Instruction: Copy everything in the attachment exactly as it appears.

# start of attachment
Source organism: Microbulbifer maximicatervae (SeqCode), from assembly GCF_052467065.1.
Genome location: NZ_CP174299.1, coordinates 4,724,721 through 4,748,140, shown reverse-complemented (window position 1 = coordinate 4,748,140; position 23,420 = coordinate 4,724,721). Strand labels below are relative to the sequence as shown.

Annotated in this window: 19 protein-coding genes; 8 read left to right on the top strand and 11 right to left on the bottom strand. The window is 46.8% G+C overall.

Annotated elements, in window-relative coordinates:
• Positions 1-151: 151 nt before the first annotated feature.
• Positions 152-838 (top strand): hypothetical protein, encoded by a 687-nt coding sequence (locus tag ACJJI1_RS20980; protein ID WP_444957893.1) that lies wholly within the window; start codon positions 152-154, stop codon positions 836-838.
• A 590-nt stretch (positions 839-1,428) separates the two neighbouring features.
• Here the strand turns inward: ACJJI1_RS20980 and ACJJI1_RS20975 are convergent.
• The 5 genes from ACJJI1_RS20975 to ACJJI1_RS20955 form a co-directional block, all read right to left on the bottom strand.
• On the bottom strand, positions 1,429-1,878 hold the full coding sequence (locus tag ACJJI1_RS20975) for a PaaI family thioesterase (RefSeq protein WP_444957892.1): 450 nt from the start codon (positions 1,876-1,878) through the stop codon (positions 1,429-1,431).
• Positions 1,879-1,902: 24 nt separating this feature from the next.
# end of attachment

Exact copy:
Source organism: Microbulbifer maximicatervae (SeqCode), from assembly GCF_052467065.1.
Genome location: NZ_CP174299.1, coordinates 4,724,721 through 4,748,140, shown reverse-complemented (window position 1 = coordinate 4,748,140; position 23,420 = coordinate 4,724,721). Strand labels below are relative to the sequence as shown.

Annotated in this window: 19 protein-coding genes; 8 read left to right on the top strand and 11 right to left on the bottom strand. The window is 46.8% G+C overall.

Annotated elements, in window-relative coordinates:
• Positions 1-151: 151 nt before the first annotated feature.
• Positions 152-838 (top strand): hypothetical protein, encoded by a 687-nt coding sequence (locus tag ACJJI1_RS20980; protein ID WP_444957893.1) that lies wholly within the window; start codon positions 152-154, stop codon positions 836-838.
• A 590-nt stretch (positions 839-1,428) separates the two neighbouring features.
• Here the strand turns inward: ACJJI1_RS20980 and ACJJI1_RS20975 are convergent.
• The 5 genes from ACJJI1_RS20975 to ACJJI1_RS20955 form a co-directional block, all read right to left on the bottom strand.
• On the bottom strand, positions 1,429-1,878 hold the full coding sequence (locus tag ACJJI1_RS20975) for a PaaI family thioesterase (RefSeq protein WP_444957892.1): 450 nt from the start codon (positions 1,876-1,878) through the stop codon (positions 1,429-1,431).
• Positions 1,879-1,902: 24 nt separating this feature from the next.